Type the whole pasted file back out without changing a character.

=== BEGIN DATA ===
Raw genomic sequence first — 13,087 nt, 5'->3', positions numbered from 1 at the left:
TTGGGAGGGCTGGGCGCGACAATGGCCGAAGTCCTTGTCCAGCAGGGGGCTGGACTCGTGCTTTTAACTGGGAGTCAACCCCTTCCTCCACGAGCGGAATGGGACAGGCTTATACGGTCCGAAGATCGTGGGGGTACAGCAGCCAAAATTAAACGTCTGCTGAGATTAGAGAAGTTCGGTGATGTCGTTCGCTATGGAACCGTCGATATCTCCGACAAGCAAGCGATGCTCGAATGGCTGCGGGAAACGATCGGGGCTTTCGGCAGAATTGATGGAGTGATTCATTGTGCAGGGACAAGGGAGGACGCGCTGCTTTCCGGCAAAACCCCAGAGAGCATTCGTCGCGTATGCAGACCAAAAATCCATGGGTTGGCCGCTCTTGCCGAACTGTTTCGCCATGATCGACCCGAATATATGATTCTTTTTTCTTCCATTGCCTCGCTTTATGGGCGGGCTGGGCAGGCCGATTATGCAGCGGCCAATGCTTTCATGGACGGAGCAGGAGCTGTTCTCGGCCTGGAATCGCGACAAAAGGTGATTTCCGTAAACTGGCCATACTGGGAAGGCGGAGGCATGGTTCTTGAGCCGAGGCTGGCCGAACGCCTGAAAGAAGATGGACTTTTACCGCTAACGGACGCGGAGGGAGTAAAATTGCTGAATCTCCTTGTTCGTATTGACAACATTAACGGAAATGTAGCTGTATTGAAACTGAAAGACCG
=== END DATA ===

Raw genomic sequence first — 13,087 nt, 5'->3', positions numbered from 1 at the left:
TTGGGAGGGCTGGGCGCGACAATGGCCGAAGTCCTTGTCCAGCAGGGGGCTGGACTCGTGCTTTTAACTGGGAGTCAACCCCTTCCTCCACGAGCGGAATGGGACAGGCTTATACGGTCCGAAGATCGTGGGGGTACAGCAGCCAAAATTAAACGTCTGCTGAGATTAGAGAAGTTCGGTGATGTCGTTCGCTATGGAACCGTCGATATCTCCGACAAGCAAGCGATGCTCGAATGGCTGCGGGAAACGATCGGGGCTTTCGGCAGAATTGATGGAGTGATTCATTGTGCAGGGACAAGGGAGGACGCGCTGCTTTCCGGCAAAACCCCAGAGAGCATTCGTCGCGTATGCAGACCAAAAATCCATGGGTTGGCCGCTCTTGCCGAACTGTTTCGCCATGATCGACCCGAATATATGATTCTTTTTTCTTCCATTGCCTCGCTTTATGGGCGGGCTGGGCAGGCCGATTATGCAGCGGCCAATGCTTTCATGGACGGAGCAGGAGCTGTTCTCGGCCTGGAATCGCGACAAAAGGTGATTTCCGTAAACTGGCCATACTGGGAAGGCGGAGGCATGGTTCTTGAGCCGAGGCTGGCCGAACGCCTGAAAGAAGATGGACTTTTACCGCTAACGGACGCGGAGGGAGTAAAATTGCTGAATCTCCTTGTTCGTATTGACAACATTAACGGAAATGTAGCTGTATTGAAACTGAAAGACCG